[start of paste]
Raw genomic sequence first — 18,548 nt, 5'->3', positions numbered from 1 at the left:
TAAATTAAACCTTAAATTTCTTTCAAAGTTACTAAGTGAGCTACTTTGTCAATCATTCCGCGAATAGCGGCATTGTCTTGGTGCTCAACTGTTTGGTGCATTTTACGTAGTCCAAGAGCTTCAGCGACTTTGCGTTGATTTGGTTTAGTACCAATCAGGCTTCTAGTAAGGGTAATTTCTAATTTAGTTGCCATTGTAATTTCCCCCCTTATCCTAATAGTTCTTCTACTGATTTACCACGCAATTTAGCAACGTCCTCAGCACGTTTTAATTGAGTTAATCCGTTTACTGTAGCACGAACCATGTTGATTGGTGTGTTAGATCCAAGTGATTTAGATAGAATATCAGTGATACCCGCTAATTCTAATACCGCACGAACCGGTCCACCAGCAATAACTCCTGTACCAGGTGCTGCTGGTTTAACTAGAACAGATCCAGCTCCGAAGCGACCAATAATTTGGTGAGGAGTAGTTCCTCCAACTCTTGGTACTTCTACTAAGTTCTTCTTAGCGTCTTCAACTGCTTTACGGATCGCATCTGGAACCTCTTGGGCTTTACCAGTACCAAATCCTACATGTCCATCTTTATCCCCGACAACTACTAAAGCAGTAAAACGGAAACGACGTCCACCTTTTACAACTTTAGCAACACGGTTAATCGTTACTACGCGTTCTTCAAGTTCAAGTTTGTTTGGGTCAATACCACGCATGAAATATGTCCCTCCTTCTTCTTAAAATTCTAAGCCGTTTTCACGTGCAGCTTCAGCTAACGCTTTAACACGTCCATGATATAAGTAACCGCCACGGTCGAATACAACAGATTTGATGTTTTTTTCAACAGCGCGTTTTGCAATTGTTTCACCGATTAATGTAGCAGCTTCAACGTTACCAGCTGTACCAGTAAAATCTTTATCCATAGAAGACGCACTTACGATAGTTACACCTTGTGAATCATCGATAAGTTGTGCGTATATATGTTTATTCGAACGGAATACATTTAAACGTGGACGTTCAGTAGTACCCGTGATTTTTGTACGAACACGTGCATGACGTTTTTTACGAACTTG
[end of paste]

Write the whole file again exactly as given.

Raw genomic sequence first — 18,548 nt, 5'->3', positions numbered from 1 at the left:
TAAATTAAACCTTAAATTTCTTTCAAAGTTACTAAGTGAGCTACTTTGTCAATCATTCCGCGAATAGCGGCATTGTCTTGGTGCTCAACTGTTTGGTGCATTTTACGTAGTCCAAGAGCTTCAGCGACTTTGCGTTGATTTGGTTTAGTACCAATCAGGCTTCTAGTAAGGGTAATTTCTAATTTAGTTGCCATTGTAATTTCCCCCCTTATCCTAATAGTTCTTCTACTGATTTACCACGCAATTTAGCAACGTCCTCAGCACGTTTTAATTGAGTTAATCCGTTTACTGTAGCACGAACCATGTTGATTGGTGTGTTAGATCCAAGTGATTTAGATAGAATATCAGTGATACCCGCTAATTCTAATACCGCACGAACCGGTCCACCAGCAATAACTCCTGTACCAGGTGCTGCTGGTTTAACTAGAACAGATCCAGCTCCGAAGCGACCAATAATTTGGTGAGGAGTAGTTCCTCCAACTCTTGGTACTTCTACTAAGTTCTTCTTAGCGTCTTCAACTGCTTTACGGATCGCATCTGGAACCTCTTGGGCTTTACCAGTACCAAATCCTACATGTCCATCTTTATCCCCGACAACTACTAAAGCAGTAAAACGGAAACGACGTCCACCTTTTACAACTTTAGCAACACGGTTAATCGTTACTACGCGTTCTTCAAGTTCAAGTTTGTTTGGGTCAATACCACGCATGAAATATGTCCCTCCTTCTTCTTAAAATTCTAAGCCGTTTTCACGTGCAGCTTCAGCTAACGCTTTAACACGTCCATGATATAAGTAACCGCCACGGTCGAATACAACAGATTTGATGTTTTTTTCAACAGCGCGTTTTGCAATTGTTTCACCGATTAATGTAGCAGCTTCAACGTTACCAGCTGTACCAGTAAAATCTTTATCCATAGAAGACGCACTTACGATAGTTACACCTTGTGAATCATCGATAAGTTGTGCGTATATATGTTTATTCGAACGGAATACATTTAAACGTGGACGTTCAGTAGTACCCGTGATTTTTGTACGAACACGTGCATGACGTTTTTTACGAACTTG